After breakfast, Fields went away to the office, and I lingered, while Mrs. Fields showed me from shelf to shelf in the library, and dazzled me with the sight of authors’ copies, and volumes invaluable with the autographs and the pencilled notes of the men whose names were dear to me from my love of their work. Everywhere was some souvenir of the living celebrities my hosts had met; and whom had they not met in that English sojourn in days before England embittered herself to us during our civil war? Not Tennyson only, but Thackeray, but Dickens, but Charles Reade, but Carlyle, but many a minor fame was in my ears from converse so recent with them that it was as if I heard their voices in their echoed words.

I do not remember how long I stayed; I remember I was afraid of staying too long, and so I am sure I did not stay as long as I should have liked. But I have not the least notion how I got away, and I am not certain where I spent the rest of a day that began in the clouds, but had to be ended on the common earth. I suppose I gave it mostly to wandering about the city, and partly to recording my impressions of it for that newspaper which never published them. The summer weather in Boston, with its sunny heat struck through and through with the coolness of the sea, and its clear air untainted with a breath of smoke, I have always loved, but it had then a zest unknown before; and I should have thought it enough simply to be alive in it. But everywhere I came upon something that fed my famine for the old, the quaint, the picturesque, and however the day passed it was a banquet, a festival. I can only recall my breathless first sight of the Public Library and of the Athenaeum Gallery: great sights then, which the Vatican and the Pitti hardly afterwards eclipsed for mere emotion. In fact I did not see these elder treasuries of literature and art between breakfasting with the Autocrat’s publisher in the morning, and taking tea with the Autocrat himself in the evening, and that made a whole world’s difference.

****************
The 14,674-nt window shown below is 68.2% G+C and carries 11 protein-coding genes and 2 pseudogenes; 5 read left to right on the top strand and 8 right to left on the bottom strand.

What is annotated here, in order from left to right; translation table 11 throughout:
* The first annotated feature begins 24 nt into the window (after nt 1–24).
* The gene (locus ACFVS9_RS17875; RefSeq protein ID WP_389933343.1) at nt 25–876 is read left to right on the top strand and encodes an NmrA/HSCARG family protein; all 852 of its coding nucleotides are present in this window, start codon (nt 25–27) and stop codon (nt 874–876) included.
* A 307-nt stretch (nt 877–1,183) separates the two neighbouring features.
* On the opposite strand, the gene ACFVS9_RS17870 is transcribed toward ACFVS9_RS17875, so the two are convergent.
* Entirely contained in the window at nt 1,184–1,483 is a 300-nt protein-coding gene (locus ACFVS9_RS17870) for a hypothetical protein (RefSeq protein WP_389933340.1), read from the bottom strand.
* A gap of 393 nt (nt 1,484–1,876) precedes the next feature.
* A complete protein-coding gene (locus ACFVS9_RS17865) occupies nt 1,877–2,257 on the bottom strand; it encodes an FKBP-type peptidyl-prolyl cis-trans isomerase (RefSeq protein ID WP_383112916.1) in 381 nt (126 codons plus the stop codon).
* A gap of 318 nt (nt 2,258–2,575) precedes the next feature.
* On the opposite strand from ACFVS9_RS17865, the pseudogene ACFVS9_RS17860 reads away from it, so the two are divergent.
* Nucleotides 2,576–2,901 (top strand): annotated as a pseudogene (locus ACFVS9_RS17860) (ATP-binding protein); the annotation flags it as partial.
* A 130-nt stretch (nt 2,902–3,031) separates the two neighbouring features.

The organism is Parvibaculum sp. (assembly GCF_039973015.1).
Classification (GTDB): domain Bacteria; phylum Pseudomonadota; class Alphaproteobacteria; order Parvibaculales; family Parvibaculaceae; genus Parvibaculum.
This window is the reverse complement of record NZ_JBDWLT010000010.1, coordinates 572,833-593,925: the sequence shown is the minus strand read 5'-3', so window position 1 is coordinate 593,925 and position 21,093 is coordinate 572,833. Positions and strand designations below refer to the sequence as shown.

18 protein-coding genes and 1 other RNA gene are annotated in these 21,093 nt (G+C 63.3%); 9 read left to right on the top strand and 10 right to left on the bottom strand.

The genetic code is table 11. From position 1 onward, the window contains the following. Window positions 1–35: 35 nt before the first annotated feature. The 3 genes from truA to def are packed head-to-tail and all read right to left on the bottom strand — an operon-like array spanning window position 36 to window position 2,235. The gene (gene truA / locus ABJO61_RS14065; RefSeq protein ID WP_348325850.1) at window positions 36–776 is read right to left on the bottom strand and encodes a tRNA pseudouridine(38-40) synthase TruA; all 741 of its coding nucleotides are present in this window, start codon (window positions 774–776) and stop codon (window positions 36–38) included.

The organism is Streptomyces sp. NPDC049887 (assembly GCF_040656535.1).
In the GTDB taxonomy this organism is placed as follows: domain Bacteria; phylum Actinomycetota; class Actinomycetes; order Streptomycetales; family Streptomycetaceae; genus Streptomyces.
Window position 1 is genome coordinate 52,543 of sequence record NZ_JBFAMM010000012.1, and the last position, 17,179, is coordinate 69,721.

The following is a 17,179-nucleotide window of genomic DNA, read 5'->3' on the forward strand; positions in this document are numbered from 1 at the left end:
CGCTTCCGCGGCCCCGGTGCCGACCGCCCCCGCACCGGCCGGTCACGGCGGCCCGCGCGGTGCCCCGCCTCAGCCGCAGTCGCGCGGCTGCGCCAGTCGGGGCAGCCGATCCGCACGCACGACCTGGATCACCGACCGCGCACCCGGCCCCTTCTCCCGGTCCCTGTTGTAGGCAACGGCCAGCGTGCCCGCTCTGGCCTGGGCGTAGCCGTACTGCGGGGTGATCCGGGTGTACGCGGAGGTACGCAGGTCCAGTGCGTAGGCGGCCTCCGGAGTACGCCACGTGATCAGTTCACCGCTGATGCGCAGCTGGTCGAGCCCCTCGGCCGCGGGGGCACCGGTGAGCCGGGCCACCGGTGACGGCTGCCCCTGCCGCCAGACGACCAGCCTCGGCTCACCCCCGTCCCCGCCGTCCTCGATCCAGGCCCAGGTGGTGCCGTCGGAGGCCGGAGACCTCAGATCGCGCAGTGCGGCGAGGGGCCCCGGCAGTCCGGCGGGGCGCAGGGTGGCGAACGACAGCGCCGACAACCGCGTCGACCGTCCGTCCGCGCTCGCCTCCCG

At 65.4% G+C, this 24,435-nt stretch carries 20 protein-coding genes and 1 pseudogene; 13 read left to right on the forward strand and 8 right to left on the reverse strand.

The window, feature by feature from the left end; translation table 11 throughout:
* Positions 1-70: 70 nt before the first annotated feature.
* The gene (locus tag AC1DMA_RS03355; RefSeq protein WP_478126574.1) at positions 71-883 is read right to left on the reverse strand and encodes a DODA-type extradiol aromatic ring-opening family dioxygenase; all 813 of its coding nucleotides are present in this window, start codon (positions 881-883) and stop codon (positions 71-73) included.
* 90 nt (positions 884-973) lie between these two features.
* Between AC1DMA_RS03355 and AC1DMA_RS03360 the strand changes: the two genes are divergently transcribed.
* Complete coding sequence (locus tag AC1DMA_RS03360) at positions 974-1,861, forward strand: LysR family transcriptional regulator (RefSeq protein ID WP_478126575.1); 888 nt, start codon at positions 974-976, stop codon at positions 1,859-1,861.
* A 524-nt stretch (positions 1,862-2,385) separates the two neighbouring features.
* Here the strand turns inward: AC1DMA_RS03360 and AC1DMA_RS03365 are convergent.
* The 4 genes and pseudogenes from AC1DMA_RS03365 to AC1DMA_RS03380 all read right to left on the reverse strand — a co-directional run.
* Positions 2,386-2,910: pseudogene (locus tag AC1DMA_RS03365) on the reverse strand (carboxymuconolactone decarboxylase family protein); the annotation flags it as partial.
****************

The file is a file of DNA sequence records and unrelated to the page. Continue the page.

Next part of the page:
The tea of that simpler time is wholly inconceivable to this generation, which knows the thing only as a mild form of afternoon reception; but I suppose that in 1860 very few dined late in our whole pastoral republic. Tea was the meal people asked people to when they wished to sit at long leisure and large ease; it came at the end of the day, at six o’clock, or seven; and one went to it in morning dress. It had an unceremonied domesticity in the abundance of its light dishes, and I fancy these did not vary much from East to West, except that we had a Southern touch in our fried chicken and corn bread; but at the Autocrat’s tea table the cheering cup had a flavor unknown to me before that day. He asked me if I knew it, and I said it was English breakfast tea; for I had drunk it at the publisher’s in the morning, and was willing not to seem strange to it. “Ah, yes,” he said; “but this is the flower of the souchong; it is the blossom, the poetry of tea,” and then he told me how it had been given him by a friend, a merchant in the China trade, which used to flourish in Boston, and was the poetry of commerce, as this delicate beverage was of tea. That commerce is long past, and I fancy that the plant ceased to bloom when the traffic fell into decay.